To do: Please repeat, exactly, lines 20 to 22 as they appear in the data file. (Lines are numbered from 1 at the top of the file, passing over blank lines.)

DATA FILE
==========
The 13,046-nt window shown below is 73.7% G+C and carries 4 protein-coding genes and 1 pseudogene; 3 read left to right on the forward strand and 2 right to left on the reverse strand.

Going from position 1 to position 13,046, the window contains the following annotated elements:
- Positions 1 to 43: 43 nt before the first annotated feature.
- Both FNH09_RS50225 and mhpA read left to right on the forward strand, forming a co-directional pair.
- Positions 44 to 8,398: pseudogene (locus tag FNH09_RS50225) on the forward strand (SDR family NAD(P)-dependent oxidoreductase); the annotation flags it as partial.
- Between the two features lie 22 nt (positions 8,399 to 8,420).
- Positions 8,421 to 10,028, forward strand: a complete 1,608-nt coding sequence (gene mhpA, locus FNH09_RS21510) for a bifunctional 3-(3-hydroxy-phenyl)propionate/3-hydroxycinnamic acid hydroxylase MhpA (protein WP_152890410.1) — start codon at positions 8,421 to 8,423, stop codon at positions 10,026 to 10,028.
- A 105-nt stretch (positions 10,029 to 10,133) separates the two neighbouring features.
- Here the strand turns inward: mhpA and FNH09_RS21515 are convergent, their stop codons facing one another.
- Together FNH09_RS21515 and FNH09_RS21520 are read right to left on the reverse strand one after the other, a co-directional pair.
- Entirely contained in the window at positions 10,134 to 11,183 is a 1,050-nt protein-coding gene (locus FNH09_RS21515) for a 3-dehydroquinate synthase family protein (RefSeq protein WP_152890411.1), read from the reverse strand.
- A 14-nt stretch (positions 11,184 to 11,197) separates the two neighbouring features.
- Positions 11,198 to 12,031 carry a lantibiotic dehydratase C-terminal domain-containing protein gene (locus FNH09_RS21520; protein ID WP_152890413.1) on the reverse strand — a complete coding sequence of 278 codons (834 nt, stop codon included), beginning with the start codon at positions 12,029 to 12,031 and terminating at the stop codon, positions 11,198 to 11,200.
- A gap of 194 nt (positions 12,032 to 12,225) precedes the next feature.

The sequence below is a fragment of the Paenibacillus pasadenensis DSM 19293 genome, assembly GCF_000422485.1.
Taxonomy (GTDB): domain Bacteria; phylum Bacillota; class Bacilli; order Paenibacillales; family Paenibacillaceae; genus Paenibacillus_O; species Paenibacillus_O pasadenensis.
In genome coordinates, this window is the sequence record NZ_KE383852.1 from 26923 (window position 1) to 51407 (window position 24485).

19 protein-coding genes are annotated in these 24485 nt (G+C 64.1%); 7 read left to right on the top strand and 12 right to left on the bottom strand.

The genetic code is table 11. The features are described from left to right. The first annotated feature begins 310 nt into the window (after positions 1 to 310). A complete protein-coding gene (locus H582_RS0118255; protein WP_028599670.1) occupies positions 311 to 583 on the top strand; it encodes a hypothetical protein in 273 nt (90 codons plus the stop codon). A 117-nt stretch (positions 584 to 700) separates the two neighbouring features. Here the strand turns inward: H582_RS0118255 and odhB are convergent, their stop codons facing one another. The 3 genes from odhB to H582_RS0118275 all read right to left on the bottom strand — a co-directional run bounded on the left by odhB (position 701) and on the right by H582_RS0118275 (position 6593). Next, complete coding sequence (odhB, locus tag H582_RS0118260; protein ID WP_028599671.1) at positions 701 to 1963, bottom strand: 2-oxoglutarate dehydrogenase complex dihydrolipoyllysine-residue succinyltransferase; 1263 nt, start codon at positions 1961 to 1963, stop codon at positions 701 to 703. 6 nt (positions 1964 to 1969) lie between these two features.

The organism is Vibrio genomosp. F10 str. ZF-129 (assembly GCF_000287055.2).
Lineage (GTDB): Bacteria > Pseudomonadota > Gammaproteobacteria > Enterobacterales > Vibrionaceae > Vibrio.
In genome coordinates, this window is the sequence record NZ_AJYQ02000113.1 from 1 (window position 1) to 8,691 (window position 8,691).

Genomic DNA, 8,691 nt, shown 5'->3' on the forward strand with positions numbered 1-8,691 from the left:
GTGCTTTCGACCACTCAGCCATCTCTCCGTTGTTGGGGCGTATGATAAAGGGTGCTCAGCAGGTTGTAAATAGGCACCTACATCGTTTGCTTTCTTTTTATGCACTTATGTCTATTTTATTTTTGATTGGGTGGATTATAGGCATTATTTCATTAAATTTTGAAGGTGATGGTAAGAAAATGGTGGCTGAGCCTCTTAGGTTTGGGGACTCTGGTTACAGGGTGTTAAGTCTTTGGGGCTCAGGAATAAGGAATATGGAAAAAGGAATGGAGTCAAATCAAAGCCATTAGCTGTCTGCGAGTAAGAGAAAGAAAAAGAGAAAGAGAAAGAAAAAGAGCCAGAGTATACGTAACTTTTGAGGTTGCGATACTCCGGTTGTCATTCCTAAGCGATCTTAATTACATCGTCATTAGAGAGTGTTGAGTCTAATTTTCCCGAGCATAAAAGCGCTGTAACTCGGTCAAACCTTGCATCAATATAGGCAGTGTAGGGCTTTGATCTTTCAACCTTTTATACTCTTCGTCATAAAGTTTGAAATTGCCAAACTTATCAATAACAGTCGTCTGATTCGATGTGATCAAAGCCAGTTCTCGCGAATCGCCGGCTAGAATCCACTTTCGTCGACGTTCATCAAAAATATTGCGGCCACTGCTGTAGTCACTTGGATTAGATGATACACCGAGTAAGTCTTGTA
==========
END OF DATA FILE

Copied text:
The organism is Vibrio genomosp. F10 str. ZF-129 (assembly GCF_000287055.2).
Lineage (GTDB): Bacteria > Pseudomonadota > Gammaproteobacteria > Enterobacterales > Vibrionaceae > Vibrio.
In genome coordinates, this window is the sequence record NZ_AJYQ02000113.1 from 1 (window position 1) to 8,691 (window position 8,691).